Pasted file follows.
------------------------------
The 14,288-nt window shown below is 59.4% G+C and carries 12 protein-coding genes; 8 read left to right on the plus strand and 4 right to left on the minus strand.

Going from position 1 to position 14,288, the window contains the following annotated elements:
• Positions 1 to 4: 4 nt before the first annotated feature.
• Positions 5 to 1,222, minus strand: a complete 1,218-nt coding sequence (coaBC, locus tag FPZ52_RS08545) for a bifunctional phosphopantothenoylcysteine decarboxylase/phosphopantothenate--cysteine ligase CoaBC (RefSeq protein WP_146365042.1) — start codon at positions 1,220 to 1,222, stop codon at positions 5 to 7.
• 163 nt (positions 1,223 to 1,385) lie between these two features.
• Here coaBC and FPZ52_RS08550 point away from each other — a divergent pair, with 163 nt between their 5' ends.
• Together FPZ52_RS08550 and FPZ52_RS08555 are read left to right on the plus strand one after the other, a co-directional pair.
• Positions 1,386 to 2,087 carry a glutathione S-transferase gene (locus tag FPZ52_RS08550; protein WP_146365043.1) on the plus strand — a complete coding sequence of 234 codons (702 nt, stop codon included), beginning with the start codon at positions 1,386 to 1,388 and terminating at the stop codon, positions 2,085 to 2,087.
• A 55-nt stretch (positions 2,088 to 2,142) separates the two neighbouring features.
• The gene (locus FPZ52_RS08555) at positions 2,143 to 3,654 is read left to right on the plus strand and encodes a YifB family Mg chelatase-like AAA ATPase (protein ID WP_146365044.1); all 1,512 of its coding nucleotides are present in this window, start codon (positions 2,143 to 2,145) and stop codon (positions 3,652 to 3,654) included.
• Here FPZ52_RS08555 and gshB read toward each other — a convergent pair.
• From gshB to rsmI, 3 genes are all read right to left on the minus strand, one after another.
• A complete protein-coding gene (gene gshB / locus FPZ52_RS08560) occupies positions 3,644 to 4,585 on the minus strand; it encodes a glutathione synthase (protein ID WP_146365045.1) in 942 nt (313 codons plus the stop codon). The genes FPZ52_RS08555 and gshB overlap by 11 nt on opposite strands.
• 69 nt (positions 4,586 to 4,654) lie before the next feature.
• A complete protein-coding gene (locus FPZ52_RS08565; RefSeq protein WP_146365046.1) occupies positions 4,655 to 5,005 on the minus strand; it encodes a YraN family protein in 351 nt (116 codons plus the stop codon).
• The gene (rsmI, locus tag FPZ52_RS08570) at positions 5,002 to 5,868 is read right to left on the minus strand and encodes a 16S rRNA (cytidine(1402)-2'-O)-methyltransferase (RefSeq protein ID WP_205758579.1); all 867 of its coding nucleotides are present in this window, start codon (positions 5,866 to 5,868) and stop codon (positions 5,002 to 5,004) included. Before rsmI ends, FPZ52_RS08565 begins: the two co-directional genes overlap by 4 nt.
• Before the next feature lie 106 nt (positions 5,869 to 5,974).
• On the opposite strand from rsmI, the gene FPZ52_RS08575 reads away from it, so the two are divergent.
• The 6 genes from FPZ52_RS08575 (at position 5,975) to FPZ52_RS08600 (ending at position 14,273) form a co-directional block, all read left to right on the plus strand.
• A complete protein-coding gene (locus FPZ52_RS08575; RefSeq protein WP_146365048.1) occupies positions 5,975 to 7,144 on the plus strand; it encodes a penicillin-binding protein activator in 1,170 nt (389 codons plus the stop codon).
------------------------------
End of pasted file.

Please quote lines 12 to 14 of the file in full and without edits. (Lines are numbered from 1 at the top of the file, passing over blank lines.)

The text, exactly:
• From gshB to rsmI, 3 genes are all read right to left on the minus strand, one after another.
• A complete protein-coding gene (gene gshB / locus FPZ52_RS08560) occupies positions 3,644 to 4,585 on the minus strand; it encodes a glutathione synthase (protein ID WP_146365045.1) in 942 nt (313 codons plus the stop codon). The genes FPZ52_RS08555 and gshB overlap by 11 nt on opposite strands.
• 69 nt (positions 4,586 to 4,654) lie before the next feature.